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Lesotho gets raw deal

IT is becoming clear that Lesotho got a raw deal when it signed the agreement for the second phase of the Lesotho Highland Water Project (LHWP).
As our Page 4 story reveals, the plan to build a hydropower station as part of the water project had collapsed.
That means the sole purpose of the second phase of the LHWP will be to deliver water to South Africa.
This is contrary to spirit of the 1986 Treaty between the two countries which was to deliver water to South Africa and generate electricity for Lesotho.
If the second phase of the project goes ahead without the hydropower station it would have violated the Treaty.
A project without the hydropower component robs Lesotho of a chance to generate its own power.
All this is because the previous government hurried to sign the second phase agreement without a through due diligence.
It would seem that from the onset the plan to build a power station at kobong was a farce.
The reasons for this are clear.
The agreement says the construction of the power station is subject to an agreement on the outcome of the feasibility study.
That in itself meant that there was never a concrete commitment to have a power station in the project.
Even if the feasibility study had said it is both technically and economically viable to have a power station at Kobong, South Africa could still have found ways to wriggle out.
It is also worth noting that after the agreement was signed no one bothered to get Eskom to commit to buying the power generated.
It is inconceivable that such an omission was not deliberate because it was always clear that the Kobong project was going to produce far more power electricity Lesotho needed.
The station was going to produce 1000 megawatts in a country which needs only 140 megawatts.
Surely someone must have realised that the extra power needed buyers.
It is precisely because there is no buyer for the extra power that the project has collapsed.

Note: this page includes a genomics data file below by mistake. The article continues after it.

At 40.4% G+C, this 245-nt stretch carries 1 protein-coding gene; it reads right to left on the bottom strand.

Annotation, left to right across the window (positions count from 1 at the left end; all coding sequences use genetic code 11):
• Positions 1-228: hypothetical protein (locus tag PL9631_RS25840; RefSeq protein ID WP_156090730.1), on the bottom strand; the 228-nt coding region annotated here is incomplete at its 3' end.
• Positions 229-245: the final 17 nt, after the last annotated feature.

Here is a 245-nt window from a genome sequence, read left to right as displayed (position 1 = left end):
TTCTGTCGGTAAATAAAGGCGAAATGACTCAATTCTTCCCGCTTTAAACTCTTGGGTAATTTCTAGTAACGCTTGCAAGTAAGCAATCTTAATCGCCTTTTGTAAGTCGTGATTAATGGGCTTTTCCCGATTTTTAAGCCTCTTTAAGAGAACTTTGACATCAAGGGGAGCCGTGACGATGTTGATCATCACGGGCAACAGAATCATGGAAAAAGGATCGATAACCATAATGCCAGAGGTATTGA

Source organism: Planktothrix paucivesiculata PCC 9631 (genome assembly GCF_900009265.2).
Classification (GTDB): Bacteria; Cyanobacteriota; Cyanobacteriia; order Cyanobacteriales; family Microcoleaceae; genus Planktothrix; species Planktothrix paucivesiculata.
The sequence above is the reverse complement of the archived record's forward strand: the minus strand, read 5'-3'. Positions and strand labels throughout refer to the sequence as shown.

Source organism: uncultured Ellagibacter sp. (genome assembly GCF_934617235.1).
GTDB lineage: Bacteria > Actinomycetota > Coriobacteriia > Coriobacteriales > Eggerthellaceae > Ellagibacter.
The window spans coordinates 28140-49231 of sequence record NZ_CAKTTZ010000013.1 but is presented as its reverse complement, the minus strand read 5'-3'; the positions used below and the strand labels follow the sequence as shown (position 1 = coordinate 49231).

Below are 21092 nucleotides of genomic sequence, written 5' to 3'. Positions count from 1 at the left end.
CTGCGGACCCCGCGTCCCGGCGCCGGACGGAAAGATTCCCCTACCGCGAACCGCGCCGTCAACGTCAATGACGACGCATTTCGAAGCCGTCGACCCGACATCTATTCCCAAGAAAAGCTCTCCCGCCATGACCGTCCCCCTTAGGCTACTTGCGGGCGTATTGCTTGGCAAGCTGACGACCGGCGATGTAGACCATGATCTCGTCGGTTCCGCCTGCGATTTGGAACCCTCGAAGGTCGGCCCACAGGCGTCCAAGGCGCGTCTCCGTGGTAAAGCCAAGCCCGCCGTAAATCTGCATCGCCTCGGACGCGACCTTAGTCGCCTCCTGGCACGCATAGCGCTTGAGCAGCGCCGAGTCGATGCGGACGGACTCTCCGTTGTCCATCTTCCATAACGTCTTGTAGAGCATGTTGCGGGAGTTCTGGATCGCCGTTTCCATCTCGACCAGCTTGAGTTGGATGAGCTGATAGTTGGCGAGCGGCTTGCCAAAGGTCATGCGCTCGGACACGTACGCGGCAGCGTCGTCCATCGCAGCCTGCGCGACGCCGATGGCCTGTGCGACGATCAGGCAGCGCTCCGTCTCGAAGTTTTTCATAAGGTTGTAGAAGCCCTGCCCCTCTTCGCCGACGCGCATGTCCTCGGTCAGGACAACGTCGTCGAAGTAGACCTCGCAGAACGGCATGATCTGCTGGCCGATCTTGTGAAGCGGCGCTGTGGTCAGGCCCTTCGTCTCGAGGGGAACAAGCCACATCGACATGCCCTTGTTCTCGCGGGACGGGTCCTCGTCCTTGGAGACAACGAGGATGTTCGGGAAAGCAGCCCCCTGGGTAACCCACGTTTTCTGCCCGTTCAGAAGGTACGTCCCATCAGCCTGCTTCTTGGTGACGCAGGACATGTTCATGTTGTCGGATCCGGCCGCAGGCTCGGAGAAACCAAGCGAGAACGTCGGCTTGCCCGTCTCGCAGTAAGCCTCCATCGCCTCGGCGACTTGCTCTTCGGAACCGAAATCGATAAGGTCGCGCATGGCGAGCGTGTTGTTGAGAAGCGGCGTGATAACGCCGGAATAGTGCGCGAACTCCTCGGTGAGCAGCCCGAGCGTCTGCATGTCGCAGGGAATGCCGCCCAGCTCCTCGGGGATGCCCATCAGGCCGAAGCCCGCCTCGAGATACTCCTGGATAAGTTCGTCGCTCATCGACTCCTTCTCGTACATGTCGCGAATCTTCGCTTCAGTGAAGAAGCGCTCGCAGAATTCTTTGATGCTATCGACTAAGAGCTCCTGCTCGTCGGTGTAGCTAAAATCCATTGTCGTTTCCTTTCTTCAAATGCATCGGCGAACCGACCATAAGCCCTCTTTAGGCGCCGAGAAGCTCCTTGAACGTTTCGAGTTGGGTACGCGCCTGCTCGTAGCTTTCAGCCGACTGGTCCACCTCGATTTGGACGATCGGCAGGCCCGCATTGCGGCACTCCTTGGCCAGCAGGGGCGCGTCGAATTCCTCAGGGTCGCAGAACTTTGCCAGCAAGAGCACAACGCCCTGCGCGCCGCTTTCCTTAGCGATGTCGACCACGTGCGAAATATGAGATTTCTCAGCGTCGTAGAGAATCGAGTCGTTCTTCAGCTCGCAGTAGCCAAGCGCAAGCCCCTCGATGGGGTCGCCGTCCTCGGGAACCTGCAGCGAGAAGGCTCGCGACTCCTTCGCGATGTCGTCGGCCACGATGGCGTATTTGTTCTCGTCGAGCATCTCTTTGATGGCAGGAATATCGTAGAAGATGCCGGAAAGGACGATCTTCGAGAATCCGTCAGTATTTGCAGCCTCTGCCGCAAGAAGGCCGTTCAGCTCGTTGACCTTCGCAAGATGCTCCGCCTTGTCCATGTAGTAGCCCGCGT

There are indications that Eskom which was envisaged as the main customer was never informed of the project from the start.
There is also a technical reason why the Kobong project could have been a farce.
The station was going to produce Peaking power at a time when Lesotho needs Base Load power.
Peaking power is used during times when there is a high demand for electricity like in the morning, evening and the winter season.
Base load power on the other hand is constant 24 hours of power supply for seven days.
Engineers will tell you that what Lesotho needs at the moment is Base load power.
It is sad that because of the rushed decision of some bureaucrats Lesotho is losing an opportunity to generate its own power and export some.
The collapse of the power project means that Lesotho will continue to rely on South Africa for electricity.
We are already feeling the effects of that dependence on South Africa.
We are buying electricity more expensive that we produce it at Muela Hydropower station.
These power imports have been a major excuse used by the Lesotho Electricity Company to hike power tariffs every year.
Unless and until we can produce our own power we will forever pay more than we should.
With the Kobong project now dead we must brace for more power tariff hikes.

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